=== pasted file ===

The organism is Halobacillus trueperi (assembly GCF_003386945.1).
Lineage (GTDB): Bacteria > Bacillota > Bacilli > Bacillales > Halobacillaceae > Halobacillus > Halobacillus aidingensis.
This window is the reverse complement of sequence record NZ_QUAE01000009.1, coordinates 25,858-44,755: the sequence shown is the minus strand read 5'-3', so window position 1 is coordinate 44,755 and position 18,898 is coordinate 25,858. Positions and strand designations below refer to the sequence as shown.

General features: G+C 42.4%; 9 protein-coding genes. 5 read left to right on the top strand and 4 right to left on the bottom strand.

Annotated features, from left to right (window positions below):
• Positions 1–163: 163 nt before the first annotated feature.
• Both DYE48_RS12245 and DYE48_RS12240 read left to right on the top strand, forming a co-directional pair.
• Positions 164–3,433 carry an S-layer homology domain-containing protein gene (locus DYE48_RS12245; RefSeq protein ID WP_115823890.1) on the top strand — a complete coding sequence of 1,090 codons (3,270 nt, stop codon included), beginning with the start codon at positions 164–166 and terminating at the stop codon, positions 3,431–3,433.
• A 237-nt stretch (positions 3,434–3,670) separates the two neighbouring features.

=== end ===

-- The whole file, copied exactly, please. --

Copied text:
The organism is Halobacillus trueperi (assembly GCF_003386945.1).
Lineage (GTDB): Bacteria > Bacillota > Bacilli > Bacillales > Halobacillaceae > Halobacillus > Halobacillus aidingensis.
This window is the reverse complement of sequence record NZ_QUAE01000009.1, coordinates 25,858-44,755: the sequence shown is the minus strand read 5'-3', so window position 1 is coordinate 44,755 and position 18,898 is coordinate 25,858. Positions and strand designations below refer to the sequence as shown.

General features: G+C 42.4%; 9 protein-coding genes. 5 read left to right on the top strand and 4 right to left on the bottom strand.

Annotated features, from left to right (window positions below):
• Positions 1–163: 163 nt before the first annotated feature.
• Both DYE48_RS12245 and DYE48_RS12240 read left to right on the top strand, forming a co-directional pair.
• Positions 164–3,433 carry an S-layer homology domain-containing protein gene (locus DYE48_RS12245; RefSeq protein ID WP_115823890.1) on the top strand — a complete coding sequence of 1,090 codons (3,270 nt, stop codon included), beginning with the start codon at positions 164–166 and terminating at the stop codon, positions 3,431–3,433.
• A 237-nt stretch (positions 3,434–3,670) separates the two neighbouring features.